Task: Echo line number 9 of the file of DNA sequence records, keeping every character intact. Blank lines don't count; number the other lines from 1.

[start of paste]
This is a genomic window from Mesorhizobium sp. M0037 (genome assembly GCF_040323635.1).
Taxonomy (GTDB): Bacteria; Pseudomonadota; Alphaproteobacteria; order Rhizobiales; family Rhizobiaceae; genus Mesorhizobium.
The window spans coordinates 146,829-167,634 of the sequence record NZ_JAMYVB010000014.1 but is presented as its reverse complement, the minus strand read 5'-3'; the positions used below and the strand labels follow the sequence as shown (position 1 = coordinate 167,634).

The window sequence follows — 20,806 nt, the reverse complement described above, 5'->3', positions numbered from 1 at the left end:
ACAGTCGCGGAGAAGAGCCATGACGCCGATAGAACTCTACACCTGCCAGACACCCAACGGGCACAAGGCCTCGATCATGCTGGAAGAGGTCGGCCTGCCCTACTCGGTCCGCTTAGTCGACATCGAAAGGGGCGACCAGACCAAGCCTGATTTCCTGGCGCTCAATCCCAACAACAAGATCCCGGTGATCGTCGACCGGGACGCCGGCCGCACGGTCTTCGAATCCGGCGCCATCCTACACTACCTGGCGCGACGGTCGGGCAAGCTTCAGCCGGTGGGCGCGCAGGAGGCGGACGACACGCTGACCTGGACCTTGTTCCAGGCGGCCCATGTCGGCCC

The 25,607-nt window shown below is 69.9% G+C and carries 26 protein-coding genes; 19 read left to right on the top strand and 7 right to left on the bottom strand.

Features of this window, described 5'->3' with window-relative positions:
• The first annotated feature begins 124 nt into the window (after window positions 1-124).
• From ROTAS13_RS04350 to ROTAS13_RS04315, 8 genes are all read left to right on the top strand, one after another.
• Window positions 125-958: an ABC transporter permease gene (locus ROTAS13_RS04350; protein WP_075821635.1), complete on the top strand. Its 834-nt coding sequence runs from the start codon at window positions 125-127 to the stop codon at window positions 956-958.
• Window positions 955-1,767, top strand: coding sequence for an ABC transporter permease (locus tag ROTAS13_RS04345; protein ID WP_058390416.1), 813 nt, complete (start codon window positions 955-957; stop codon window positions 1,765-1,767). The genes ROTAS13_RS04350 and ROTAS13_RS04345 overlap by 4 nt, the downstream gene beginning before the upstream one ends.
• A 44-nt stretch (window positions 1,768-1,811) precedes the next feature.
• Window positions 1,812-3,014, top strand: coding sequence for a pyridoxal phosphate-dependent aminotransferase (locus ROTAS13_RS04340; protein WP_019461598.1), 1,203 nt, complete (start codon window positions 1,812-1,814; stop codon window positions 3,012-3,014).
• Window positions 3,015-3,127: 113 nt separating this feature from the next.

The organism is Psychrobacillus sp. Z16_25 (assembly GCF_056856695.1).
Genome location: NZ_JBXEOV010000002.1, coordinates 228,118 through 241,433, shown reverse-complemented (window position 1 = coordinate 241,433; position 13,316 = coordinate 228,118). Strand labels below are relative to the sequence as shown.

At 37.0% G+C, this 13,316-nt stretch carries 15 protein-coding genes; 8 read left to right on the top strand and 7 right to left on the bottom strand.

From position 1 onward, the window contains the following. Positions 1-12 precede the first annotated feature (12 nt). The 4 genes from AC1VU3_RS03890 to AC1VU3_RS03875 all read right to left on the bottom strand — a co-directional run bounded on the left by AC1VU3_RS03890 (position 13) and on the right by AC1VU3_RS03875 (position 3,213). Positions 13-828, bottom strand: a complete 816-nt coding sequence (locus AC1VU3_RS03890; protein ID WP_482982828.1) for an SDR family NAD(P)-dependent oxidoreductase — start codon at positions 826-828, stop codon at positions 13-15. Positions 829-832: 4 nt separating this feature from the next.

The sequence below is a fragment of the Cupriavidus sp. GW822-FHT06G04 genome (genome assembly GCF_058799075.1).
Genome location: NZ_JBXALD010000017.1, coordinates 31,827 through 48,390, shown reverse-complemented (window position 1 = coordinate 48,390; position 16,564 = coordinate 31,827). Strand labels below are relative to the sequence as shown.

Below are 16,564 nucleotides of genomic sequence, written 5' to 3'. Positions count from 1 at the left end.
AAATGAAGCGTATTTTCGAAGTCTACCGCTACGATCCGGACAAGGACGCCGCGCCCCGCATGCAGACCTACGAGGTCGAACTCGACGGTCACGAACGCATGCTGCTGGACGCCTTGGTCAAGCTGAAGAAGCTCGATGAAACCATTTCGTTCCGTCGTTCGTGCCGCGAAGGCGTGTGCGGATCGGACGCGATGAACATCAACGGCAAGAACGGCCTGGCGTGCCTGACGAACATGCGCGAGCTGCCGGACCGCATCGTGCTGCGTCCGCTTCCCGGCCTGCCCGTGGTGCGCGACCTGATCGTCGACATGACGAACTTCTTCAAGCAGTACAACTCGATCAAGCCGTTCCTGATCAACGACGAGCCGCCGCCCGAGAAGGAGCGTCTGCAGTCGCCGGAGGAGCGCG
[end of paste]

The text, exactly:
• From ROTAS13_RS04350 to ROTAS13_RS04315, 8 genes are all read left to right on the top strand, one after another.